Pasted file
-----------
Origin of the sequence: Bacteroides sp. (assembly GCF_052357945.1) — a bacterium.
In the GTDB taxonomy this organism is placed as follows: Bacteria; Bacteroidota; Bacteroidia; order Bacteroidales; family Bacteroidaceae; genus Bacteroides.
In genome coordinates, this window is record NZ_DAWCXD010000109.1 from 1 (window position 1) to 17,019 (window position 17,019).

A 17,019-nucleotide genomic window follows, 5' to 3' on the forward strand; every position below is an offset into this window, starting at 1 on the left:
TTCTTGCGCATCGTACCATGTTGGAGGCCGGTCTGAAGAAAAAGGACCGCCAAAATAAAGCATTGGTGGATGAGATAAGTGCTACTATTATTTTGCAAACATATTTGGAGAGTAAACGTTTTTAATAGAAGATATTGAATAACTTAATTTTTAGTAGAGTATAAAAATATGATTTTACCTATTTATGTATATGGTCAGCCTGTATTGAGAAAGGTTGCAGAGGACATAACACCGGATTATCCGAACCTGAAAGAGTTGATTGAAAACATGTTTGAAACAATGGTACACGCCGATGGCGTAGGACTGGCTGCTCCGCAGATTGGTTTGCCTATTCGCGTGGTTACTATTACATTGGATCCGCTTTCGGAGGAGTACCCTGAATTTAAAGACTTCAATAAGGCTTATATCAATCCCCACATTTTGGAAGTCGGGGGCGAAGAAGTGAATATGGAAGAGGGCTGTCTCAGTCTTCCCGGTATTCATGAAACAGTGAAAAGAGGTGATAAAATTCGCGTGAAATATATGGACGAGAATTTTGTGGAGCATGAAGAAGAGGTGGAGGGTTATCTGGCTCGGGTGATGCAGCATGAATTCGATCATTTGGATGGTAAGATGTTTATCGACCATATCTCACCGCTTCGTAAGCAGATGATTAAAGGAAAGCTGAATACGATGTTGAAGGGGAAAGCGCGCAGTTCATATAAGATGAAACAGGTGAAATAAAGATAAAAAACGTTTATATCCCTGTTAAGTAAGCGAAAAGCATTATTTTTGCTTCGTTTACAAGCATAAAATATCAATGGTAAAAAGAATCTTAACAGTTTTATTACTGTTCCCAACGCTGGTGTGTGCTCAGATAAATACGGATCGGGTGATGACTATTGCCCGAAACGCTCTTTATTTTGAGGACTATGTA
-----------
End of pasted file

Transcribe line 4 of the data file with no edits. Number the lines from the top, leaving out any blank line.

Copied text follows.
A 17,019-nucleotide genomic window follows, 5' to 3' on the forward strand; every position below is an offset into this window, starting at 1 on the left: